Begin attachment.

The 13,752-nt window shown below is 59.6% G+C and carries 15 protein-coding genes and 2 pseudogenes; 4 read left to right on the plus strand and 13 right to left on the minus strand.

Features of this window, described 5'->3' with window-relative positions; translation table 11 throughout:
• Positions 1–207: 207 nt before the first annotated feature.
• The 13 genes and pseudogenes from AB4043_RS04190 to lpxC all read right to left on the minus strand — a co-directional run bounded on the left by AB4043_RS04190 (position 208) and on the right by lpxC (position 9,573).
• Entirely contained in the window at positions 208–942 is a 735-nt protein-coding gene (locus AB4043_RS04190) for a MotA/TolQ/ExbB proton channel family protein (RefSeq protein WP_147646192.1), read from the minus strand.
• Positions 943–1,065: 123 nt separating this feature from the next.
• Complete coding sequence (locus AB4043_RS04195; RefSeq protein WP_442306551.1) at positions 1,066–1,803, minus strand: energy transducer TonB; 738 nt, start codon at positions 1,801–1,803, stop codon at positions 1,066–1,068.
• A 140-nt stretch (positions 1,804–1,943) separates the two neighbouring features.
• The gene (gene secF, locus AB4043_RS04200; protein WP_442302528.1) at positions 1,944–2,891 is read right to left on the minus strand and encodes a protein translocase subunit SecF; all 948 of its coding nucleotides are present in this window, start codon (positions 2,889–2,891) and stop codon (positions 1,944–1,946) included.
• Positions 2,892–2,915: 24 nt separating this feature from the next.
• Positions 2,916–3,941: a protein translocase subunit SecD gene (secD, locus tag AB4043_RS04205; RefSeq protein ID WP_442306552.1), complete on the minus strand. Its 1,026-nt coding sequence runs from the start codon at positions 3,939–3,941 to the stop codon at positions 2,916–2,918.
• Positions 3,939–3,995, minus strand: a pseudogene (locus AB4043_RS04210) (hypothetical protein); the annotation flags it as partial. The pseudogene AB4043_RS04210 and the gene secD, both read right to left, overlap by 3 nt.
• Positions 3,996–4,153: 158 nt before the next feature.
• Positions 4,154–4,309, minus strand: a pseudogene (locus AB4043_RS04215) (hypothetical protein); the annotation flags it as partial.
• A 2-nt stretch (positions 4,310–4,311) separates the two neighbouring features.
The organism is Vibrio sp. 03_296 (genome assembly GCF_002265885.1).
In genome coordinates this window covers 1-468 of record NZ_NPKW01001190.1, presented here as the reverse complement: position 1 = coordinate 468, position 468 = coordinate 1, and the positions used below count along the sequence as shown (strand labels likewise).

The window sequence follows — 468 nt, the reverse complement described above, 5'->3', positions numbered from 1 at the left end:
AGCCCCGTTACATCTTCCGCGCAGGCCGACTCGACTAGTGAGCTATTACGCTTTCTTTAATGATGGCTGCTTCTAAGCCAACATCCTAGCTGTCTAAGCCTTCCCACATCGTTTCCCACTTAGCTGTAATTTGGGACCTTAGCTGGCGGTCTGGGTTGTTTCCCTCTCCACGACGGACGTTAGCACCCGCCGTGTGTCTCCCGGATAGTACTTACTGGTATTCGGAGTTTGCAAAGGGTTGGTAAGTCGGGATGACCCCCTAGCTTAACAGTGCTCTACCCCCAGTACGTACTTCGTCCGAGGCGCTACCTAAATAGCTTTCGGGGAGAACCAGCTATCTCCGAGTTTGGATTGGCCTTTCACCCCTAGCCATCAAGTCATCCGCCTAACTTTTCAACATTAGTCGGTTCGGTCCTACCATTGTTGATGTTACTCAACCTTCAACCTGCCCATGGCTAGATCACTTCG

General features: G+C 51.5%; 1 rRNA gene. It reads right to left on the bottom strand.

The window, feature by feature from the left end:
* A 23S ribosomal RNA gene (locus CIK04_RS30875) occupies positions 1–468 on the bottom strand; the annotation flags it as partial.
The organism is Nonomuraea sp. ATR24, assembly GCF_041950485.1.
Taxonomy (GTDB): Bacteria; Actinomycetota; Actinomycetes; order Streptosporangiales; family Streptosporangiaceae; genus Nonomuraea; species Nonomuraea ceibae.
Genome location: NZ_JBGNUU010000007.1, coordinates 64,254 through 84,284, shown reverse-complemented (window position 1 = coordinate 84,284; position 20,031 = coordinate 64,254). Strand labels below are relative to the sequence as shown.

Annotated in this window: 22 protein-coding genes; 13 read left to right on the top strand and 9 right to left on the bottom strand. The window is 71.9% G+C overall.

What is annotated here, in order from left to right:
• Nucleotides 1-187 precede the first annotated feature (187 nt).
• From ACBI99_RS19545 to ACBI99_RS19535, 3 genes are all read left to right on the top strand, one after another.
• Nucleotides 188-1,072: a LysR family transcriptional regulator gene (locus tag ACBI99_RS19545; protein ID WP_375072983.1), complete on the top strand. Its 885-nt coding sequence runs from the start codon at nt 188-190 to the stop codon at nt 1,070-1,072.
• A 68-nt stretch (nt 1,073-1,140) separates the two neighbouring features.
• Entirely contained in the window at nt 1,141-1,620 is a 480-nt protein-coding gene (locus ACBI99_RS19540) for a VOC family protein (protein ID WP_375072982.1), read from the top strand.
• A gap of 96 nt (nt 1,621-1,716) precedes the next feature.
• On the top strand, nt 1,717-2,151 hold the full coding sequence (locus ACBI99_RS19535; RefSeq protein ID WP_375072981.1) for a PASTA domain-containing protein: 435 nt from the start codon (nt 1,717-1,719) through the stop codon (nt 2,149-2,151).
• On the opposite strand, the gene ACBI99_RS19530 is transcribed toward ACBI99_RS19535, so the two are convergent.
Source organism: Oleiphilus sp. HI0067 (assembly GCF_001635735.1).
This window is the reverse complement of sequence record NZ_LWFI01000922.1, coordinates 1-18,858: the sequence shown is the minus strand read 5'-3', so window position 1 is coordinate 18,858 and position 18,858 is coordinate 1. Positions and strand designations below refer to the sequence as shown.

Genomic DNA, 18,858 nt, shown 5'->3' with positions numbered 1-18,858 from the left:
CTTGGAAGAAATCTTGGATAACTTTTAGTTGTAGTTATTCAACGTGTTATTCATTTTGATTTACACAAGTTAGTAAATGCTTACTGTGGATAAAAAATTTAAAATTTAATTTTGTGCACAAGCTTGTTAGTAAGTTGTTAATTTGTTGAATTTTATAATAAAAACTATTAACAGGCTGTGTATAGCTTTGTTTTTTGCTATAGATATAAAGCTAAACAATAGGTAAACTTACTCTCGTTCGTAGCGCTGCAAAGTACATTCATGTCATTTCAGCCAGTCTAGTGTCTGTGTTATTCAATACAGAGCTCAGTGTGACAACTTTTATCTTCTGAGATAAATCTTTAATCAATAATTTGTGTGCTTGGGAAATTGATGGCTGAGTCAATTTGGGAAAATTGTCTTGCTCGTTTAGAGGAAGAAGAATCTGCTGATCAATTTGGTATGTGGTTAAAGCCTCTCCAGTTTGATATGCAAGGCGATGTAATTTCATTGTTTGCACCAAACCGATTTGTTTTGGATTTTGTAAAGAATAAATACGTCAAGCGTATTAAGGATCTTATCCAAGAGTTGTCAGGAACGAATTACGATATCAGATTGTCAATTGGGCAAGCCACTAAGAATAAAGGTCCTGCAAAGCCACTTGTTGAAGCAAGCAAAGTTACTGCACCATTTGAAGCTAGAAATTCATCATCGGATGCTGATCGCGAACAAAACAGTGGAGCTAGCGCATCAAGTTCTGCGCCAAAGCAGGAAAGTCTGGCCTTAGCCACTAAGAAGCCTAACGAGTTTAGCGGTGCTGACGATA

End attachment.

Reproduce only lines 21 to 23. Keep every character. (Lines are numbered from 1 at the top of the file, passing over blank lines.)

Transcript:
The window, feature by feature from the left end:
* A 23S ribosomal RNA gene (locus CIK04_RS30875) occupies positions 1–468 on the bottom strand; the annotation flags it as partial.
The organism is Nonomuraea sp. ATR24, assembly GCF_041950485.1.